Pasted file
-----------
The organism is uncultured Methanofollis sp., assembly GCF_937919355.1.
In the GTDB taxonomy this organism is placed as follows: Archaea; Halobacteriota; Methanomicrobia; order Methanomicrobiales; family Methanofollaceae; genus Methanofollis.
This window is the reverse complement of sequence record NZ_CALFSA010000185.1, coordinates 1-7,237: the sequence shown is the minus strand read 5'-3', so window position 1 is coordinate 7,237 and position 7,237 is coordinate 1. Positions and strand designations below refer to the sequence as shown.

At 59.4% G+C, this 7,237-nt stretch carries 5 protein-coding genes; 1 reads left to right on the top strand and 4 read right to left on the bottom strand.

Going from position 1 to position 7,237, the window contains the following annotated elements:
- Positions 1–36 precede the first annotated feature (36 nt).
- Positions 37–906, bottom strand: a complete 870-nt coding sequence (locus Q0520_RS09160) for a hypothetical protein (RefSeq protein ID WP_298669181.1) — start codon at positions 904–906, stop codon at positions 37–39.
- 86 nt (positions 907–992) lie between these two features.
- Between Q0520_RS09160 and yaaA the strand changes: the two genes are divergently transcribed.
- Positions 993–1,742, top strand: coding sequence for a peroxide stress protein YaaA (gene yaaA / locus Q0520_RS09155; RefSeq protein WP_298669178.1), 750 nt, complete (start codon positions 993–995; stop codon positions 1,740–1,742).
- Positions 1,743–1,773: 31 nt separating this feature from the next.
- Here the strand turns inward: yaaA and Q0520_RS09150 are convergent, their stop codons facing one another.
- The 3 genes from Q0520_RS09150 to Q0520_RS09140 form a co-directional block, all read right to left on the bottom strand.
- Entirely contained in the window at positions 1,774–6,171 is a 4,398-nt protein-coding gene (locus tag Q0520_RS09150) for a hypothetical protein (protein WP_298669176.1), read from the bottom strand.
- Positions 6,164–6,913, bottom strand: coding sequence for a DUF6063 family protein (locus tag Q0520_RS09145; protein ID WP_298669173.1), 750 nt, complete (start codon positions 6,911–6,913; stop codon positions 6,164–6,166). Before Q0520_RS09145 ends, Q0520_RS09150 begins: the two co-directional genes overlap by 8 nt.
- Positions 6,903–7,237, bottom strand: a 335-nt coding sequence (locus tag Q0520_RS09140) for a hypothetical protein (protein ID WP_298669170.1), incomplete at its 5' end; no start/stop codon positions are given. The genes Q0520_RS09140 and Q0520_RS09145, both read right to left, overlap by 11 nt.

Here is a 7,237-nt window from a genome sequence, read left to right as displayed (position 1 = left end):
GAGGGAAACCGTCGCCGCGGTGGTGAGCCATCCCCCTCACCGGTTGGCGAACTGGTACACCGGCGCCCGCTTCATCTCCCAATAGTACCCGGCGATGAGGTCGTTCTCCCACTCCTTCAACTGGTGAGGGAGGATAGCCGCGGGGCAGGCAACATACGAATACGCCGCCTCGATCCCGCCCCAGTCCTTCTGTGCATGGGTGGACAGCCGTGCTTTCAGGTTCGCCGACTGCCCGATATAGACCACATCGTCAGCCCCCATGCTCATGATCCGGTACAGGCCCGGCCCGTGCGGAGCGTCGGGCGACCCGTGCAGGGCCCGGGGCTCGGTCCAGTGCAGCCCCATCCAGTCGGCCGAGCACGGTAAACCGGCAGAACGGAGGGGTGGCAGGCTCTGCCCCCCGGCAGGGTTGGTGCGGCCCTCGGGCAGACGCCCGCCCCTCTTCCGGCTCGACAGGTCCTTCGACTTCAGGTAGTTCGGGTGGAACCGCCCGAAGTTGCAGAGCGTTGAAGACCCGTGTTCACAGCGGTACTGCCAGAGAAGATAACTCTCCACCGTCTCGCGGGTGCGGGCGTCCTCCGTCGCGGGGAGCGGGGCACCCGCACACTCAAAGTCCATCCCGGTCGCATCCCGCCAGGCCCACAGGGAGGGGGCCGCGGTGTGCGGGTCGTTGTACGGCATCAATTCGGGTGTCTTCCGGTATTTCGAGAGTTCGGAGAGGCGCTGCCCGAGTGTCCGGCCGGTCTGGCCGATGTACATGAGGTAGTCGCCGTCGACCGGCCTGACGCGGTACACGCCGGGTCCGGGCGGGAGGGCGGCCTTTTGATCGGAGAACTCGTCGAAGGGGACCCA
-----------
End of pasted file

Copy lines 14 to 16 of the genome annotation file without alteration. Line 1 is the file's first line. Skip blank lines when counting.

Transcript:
- Entirely contained in the window at positions 1,774–6,171 is a 4,398-nt protein-coding gene (locus tag Q0520_RS09150) for a hypothetical protein (protein WP_298669176.1), read from the bottom strand.
- Positions 6,164–6,913, bottom strand: coding sequence for a DUF6063 family protein (locus tag Q0520_RS09145; protein ID WP_298669173.1), 750 nt, complete (start codon positions 6,911–6,913; stop codon positions 6,164–6,166). Before Q0520_RS09145 ends, Q0520_RS09150 begins: the two co-directional genes overlap by 8 nt.
- Positions 6,903–7,237, bottom strand: a 335-nt coding sequence (locus tag Q0520_RS09140) for a hypothetical protein (protein ID WP_298669170.1), incomplete at its 5' end; no start/stop codon positions are given. The genes Q0520_RS09140 and Q0520_RS09145, both read right to left, overlap by 11 nt.